Today the church remembers an 11th Century pillar of piety who is often overlooked, but deserves some attention: Saint Margaret, Queen of Scotland.
Born of German stock in Hungary because her father had been a victim of political exile, Saint Margaret was of royal lineage as her grandfather had been Edmund Ironside, King of England. In 1057 she was brought back to England in the court of Edward the Confessor, leaning back into her heritage apart from her family of origin.
In 1067 the whole family fled after the Battle of Hastings and were shipwrecked off the coast of Scotland. There King Malcolm III welcomed the family and took romantic interest in Saint Margaret.
They were married, and she effectively became a bridge between two royal lines.
Here’s the thing, though: Margaret didn’t want to be married to anyone but the Church. She longed to be a nun.
Nevertheless, despite this inner desire, all accounts show their marriage a happy one, and they had eight children together who would, for better or for worse, be released into the royal spheres of the world.
The Church of Scotland as Saint Margaret found it was an amalgamation of ancient Celtic ways and Christian ideas (as it still rightly is). Saint Margaret worked hard to reform some of the rougher edges of their practice in order to more seamlessly match the practices of the rest of the Western Church. She took to founding new churches and new monasteries, and was keenly concerned for the welfare of the poor, the sick, and the underclass in Scotland.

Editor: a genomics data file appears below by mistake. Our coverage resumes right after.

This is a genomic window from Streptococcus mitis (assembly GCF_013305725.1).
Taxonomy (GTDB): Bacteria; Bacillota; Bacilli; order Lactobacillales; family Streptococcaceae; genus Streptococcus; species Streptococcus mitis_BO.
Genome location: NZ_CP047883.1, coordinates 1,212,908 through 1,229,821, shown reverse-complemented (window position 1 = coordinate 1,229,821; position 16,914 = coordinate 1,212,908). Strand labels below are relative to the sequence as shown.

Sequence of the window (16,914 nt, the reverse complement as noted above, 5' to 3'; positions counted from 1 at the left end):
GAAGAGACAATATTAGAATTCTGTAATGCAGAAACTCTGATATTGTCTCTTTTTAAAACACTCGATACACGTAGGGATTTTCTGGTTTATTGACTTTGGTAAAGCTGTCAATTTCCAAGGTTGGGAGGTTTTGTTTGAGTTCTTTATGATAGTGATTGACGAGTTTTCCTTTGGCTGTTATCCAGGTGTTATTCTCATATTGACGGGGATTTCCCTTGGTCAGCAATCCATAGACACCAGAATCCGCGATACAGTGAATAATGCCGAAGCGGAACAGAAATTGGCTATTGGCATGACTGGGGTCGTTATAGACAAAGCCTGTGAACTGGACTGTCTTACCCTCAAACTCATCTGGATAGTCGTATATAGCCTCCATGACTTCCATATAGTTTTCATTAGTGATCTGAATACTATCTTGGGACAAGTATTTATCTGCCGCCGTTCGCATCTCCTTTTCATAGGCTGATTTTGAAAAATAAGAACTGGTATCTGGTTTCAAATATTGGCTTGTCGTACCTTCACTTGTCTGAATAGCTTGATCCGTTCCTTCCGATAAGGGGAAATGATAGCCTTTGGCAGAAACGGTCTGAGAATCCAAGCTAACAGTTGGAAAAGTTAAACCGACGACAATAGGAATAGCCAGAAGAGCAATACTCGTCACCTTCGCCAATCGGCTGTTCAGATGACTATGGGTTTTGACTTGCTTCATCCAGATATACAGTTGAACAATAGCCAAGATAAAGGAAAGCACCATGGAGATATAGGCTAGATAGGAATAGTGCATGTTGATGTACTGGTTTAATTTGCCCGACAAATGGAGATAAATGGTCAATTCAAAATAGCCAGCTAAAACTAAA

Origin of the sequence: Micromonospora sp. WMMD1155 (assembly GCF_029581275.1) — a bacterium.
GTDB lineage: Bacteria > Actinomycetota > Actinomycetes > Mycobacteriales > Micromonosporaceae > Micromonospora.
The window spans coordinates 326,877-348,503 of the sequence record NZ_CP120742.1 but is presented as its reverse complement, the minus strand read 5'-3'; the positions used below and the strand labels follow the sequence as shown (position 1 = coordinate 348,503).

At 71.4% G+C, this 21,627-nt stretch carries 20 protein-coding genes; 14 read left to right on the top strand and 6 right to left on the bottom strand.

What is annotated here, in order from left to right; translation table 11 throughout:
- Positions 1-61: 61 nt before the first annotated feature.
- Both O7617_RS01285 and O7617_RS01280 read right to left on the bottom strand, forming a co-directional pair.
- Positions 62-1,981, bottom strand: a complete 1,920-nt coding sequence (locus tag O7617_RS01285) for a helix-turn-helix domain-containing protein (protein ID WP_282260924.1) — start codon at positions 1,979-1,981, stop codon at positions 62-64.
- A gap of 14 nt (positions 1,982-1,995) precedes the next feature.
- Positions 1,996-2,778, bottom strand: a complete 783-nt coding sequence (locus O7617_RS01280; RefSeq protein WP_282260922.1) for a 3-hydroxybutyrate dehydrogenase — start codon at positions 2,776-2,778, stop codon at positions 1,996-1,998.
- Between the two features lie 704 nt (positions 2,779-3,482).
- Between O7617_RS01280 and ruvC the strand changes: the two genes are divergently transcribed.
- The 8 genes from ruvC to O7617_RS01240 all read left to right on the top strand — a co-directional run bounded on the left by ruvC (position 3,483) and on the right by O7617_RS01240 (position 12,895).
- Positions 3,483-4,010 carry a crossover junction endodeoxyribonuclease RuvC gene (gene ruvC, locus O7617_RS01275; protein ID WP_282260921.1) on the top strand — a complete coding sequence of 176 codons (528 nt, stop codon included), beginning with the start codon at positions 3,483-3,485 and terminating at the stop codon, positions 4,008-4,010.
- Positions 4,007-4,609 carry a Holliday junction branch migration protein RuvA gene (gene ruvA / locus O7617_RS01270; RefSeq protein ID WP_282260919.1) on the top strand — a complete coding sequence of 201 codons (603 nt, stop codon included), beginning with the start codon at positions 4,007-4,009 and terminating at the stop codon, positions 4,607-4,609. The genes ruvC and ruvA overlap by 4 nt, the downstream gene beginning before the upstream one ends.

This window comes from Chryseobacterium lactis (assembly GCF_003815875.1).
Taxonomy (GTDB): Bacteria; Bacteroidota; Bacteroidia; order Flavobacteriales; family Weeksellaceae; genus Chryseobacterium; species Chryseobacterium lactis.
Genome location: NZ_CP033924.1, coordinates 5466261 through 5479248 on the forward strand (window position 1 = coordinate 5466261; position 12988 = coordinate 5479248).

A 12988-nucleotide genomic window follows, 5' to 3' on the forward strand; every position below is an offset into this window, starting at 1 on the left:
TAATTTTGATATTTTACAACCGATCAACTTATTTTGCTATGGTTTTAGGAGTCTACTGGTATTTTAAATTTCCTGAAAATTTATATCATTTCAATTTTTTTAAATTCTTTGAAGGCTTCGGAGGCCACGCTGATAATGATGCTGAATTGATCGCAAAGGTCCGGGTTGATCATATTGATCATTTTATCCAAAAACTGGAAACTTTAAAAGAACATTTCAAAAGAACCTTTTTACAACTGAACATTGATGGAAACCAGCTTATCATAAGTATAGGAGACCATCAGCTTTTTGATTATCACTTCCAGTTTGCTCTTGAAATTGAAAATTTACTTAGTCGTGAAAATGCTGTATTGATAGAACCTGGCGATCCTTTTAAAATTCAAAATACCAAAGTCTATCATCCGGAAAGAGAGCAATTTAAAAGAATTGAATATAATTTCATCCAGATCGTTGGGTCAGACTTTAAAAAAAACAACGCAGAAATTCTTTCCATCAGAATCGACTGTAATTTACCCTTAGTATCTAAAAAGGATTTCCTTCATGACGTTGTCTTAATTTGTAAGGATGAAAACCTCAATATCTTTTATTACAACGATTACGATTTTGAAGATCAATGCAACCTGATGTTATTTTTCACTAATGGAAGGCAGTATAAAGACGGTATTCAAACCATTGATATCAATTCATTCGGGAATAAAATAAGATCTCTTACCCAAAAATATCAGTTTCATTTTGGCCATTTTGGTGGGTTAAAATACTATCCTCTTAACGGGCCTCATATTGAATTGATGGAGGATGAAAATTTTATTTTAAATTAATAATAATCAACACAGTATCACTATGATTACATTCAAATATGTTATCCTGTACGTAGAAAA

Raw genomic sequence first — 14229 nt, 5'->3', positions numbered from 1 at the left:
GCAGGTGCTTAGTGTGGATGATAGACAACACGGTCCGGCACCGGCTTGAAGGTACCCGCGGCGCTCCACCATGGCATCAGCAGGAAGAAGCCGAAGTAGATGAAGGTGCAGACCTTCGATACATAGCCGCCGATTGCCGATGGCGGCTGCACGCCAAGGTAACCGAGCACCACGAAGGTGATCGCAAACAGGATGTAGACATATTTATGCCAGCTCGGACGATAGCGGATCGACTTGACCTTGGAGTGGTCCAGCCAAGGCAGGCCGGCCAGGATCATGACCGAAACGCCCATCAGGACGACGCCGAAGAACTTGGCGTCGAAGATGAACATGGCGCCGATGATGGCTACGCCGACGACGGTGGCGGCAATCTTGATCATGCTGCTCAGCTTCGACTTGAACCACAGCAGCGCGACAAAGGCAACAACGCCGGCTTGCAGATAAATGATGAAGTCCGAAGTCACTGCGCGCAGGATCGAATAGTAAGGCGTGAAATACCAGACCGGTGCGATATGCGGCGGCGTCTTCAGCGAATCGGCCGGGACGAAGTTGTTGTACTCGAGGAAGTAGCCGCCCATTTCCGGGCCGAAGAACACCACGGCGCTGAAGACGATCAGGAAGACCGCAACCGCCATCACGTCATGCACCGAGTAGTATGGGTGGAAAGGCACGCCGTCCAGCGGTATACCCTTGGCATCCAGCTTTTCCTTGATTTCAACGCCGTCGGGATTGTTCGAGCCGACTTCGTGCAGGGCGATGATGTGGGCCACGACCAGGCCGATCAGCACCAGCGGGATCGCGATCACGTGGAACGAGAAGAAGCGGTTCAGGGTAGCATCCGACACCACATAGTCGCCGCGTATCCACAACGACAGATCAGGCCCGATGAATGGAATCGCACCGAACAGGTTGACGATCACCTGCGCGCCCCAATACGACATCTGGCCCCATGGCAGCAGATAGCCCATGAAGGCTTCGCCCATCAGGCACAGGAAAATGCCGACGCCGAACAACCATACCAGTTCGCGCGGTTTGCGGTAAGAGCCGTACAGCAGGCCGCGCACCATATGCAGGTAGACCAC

Her piety was legendary, and she helped curb her husband the king’s baser instincts, resulting in relatively good rule for the people of Scotland.
Saint Margaret died in Edinburgh Castle on this day in 1093. Some say she died of a broken heart because she had just recently learned that both her husband and her eldest son had been killed on the battlefield. She is buried alongside her husband and son in Dumfermline Abbey.
Saint Margaret is a reminder for me, and should be for the whole church, that appropriate piety is not a bad thing as long as it is focused not on scoffing and the “shalt-nots” too often found in the overly pious, but rather in taking care of the “least of these” in this world.
-historical bits gleaned from Pfatteicher’s New Book of Festivals & Commemorations
-icon written by Theophilia